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I posed a question called "A Product Related to Unrestricted Partitions". As it stands it is too hard. Here's another variation which is easier to search for and hopefully might shed some light on the harder problem..

Begin with the generating function for unrestricted partitions written out as follows:

$$\frac{1+x+x^2+x^3+\dots}{(1-x^2)(1-x^3)(1-x^4)\cdots}$$

Now change some of the signs in these factors. Is it possible that the resulting series has coefficients all of which are +1, -1, or zero? Failing this, what is the longest solution with coefficients +1, -1, or zero that can be found?

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1 Answer 1

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I've established by brute-force that it is not possible to get a series with $\{-1,0,1\}$ coefficients this way. The maximum one can get is having such coefficients for degrees up to 121. Here is one example that achieves this many $\{-1,0,1\}$ coefficients:

Numerator:

1 + x + x^2 + x^3 + x^4 + x^5 + x^6 + x^7 - x^8 - x^9 - x^10 - x^11 - x^12 - x^13 - x^14 - x^15 - x^16 - x^17 - x^18 - x^19 - x^20 - x^21 - x^22 - x^23 - x^24 - x^25 - x^26 - x^27 - x^28 - x^29 - x^30 - x^31 + x^32 + x^33 + x^34 + x^35 + x^36 + x^37 + x^38 + x^39 + x^40 + x^41 + x^42 + x^43 + x^44 + x^45 + x^46 + x^47 + x^48 + x^49 + x^50 + x^51 + x^52 + x^53 + x^54 + x^55 + x^56 + x^57 + x^58 - x^59 + x^60 - x^61 + x^62 - x^63 - x^64 - x^65 - x^66 + x^67 + x^68 - x^69 + x^70 + x^71 + x^72 + x^73 + x^74 + x^75 + x^76 + x^77 + x^78 - x^79 - x^80 - x^81 - x^82 - x^83 - x^84 - x^85 + x^86 + x^87 - x^88 + x^89 + x^90 - x^91 + x^92 - x^93 - x^94 - x^95 + x^96 - x^97 - x^98 - x^99 + x^100 + x^101 - x^102 + x^103 + x^104 + x^105 - x^106 - x^107 + x^108 - x^109 + x^110 + x^111 - x^112 - x^113 + x^114 - x^115 + x^116 - x^117 - x^118 + x^119 - x^120 + x^121 + O(x^122)

Denominator:

(1+x^2)*(1+x^3)*(1+x^4)*(1+x^5)*(1+x^6)*(1-x^7)*(1+x^8)*(1-x^9)*(1+x^10)*(1+x^11)*(1+x^12)*(1+x^13)*(1+x^14)*(1-x^15)*(1+x^16)*(1-x^17)*(1+x^18)*(1+x^19)*(1+x^20)*(1+x^21)*(1+x^22)*(1-x^23)*(1+x^24)*(1-x^25)*(1+x^26)*(1+x^27)*(1+x^28)*(1+x^29)*(1+x^30)*(1-x^31)*(1+x^32)*(1-x^33)*(1+x^34)*(1+x^35)*(1+x^36)*(1+x^37)*(1+x^38)*(1-x^39)*(1+x^40)*(1-x^41)*(1+x^42)*(1+x^43)*(1+x^44)*(1+x^45)*(1+x^46)*(1-x^47)*(1+x^48)*(1-x^49)*(1+x^50)*(1+x^51)*(1+x^52)*(1+x^53)*(1+x^54)*(1-x^55)*(1+x^56)*(1-x^57)*(1+x^58)*(1-x^59)*(1+x^60)*(1+x^61)*(1+x^62)*(1-x^63)*(1+x^64)*(1-x^65)*(1+x^66)*(1+x^67)*(1+x^68)*(1+x^69)*(1+x^70)*(1-x^71)*(1+x^72)*(1-x^73)*(1+x^74)*(1+x^75)*(1+x^76)*(1+x^77)*(1+x^78)*(1-x^79)*(1+x^80)*(1-x^81)*(1+x^82)*(1-x^83)*(1+x^84)*(1+x^85)*(1+x^86)*(1-x^87)*(1-x^88)*(1+x^89)*(1+x^90)*(1-x^91)*(1+x^92)*(1+x^93)*(1+x^94)*(1-x^95)*(1-x^96)*(1+x^97)*(1+x^98)*(1-x^99)*(1+x^100)*(1+x^101)*(1-x^102)*(1+x^103)*(1-x^104)*(1+x^105)*(1-x^106)*(1-x^107)*(1+x^108)*(1+x^109)*(1-x^110)*(1-x^111)*(1-x^112)*(1+x^113)*(1-x^114)*(1+x^115)*(1-x^116)*(1+x^117)*(1-x^118)*(1-x^119)*(1+x^120)*(1-x^121) + O(x^122)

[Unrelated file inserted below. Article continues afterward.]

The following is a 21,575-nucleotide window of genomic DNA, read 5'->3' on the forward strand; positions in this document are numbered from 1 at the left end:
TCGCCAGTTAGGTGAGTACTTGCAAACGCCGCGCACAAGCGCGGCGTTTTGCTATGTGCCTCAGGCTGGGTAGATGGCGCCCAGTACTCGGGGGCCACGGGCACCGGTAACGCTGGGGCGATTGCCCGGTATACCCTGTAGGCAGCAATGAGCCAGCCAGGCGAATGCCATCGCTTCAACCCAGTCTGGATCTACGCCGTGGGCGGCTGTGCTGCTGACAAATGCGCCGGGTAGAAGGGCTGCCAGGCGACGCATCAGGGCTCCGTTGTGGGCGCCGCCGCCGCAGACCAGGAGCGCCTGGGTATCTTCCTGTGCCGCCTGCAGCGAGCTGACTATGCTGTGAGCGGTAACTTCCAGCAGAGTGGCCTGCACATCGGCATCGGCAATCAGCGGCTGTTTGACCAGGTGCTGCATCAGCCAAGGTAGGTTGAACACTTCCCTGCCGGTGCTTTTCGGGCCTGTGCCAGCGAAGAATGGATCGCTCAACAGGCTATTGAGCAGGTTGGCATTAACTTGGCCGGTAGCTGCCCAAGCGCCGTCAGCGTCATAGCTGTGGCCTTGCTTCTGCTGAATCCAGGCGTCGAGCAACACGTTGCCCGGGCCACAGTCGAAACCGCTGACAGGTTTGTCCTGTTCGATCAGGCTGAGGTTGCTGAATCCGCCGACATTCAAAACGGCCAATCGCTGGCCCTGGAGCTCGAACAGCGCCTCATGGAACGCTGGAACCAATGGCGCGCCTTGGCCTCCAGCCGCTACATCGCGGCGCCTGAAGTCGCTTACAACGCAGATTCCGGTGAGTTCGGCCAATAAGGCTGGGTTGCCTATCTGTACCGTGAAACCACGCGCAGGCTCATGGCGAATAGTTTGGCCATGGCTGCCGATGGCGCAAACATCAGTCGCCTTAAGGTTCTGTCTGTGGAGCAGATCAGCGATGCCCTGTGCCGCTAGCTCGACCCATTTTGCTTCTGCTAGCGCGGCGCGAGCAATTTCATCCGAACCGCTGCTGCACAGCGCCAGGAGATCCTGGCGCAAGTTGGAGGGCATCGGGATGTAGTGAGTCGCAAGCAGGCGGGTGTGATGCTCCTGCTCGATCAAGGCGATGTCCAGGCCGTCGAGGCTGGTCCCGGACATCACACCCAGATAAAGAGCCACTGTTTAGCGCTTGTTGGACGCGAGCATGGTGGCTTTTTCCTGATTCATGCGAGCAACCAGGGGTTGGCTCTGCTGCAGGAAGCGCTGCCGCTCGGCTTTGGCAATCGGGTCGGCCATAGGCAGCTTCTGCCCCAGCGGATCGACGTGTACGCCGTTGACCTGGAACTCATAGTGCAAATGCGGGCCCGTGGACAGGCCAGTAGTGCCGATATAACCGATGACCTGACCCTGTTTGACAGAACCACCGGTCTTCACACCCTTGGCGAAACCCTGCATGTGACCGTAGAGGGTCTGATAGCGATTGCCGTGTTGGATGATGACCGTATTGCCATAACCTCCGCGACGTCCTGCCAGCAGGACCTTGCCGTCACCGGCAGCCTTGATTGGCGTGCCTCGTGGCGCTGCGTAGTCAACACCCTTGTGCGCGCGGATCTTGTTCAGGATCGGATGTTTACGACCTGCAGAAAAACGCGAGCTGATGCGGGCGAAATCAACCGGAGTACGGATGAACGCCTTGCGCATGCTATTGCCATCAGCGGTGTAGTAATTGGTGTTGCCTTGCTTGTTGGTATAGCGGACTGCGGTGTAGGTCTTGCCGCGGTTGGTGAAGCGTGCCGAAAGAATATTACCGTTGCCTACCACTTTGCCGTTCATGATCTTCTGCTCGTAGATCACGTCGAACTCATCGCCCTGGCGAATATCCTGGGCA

Resulting series:

1 + x - x^3 - x^4 - x^5 - x^6 + x^7 - x^12 - x^13 + x^14 + x^16 + x^17 + x^18 - x^20 + x^23 + x^24 - x^29 + x^32 + x^33 - x^35 - x^36 - x^37 - x^38 + x^39 + x^41 - x^43 - x^44 + x^48 + x^49 - x^51 - x^52 - x^53 - x^54 + x^56 + x^60 - x^61 - x^63 + x^67 - x^68 + x^69 + x^71 + x^72 + x^73 - x^76 + x^77 + x^81 + x^82 + x^83 - x^85 + x^87 - x^88 - x^89 + x^90 - x^91 + x^92 - x^93 - x^95 - x^99 - x^102 - x^104 + x^105 + x^107 - x^111 - x^114 + x^115 + x^118 - x^119 + x^121 + O(x^122)

P.S. It can be seen that in any series obtained this way, the coefficient of $x^n$ is congruent to $p(n)$ modulo 2. Hence, when the coefficient of $x^n$ belongs to $\{-1,0,1\}$, it is zero if and only if $n$ belongs to https://oeis.org/A001560


Here is my PARI/GP code for the brute-force:

{ test2(n,p,m) = my(q,t); if(n>=r, r=n;print(r-1," ",vecextract(s,2^(r-1)-1)); ); for(j=0,1, q=p/(1+(-1)^j*x^n); for(i=0,1, if( abs( polcoeff((m+(-1)^i*x^n + O(x^(n+1)))*q,n) )<=1, s[n]=[(-1)^i,(-1)^j]; test2(n+1,q,m+(-1)^i*x^n)); )); }
s=vector(130); r=0; test2(2,1+O(x^131),1+x)

It tries to extend solutions by adding large and large powers and prints out current records as vectors of pairs of signs (one for numerator, one for denominator) for each degree. The series precision bound of 130 is chosen knowing that the degree won't go above 122 (otherwise it would raise an exception in PARI/GP).

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  • $\begingroup$ Why it is not possible? $\endgroup$ Sep 27, 2017 at 12:33
  • $\begingroup$ @FedorPetrov: I've brute-forced this. One of the maximum solutions is given above. $\endgroup$ Sep 27, 2017 at 12:36
  • $\begingroup$ But on the first glance there are too many variants to check. $\endgroup$ Sep 27, 2017 at 12:38
  • $\begingroup$ @FedorPetrov: en.wikipedia.org/wiki/Backtracking $\endgroup$ Sep 27, 2017 at 12:42
  • $\begingroup$ @MaxAlekseyev Thank you for this. How long did your search for the maximal series take? Could you provide me with the program? Your solution with degree 121 is better than I ever found. The next logical thing to try by way of a search is to write 1/(1-x^2) as 1+x^2+x^4+...before changing the signs. $\endgroup$ Sep 27, 2017 at 14:42

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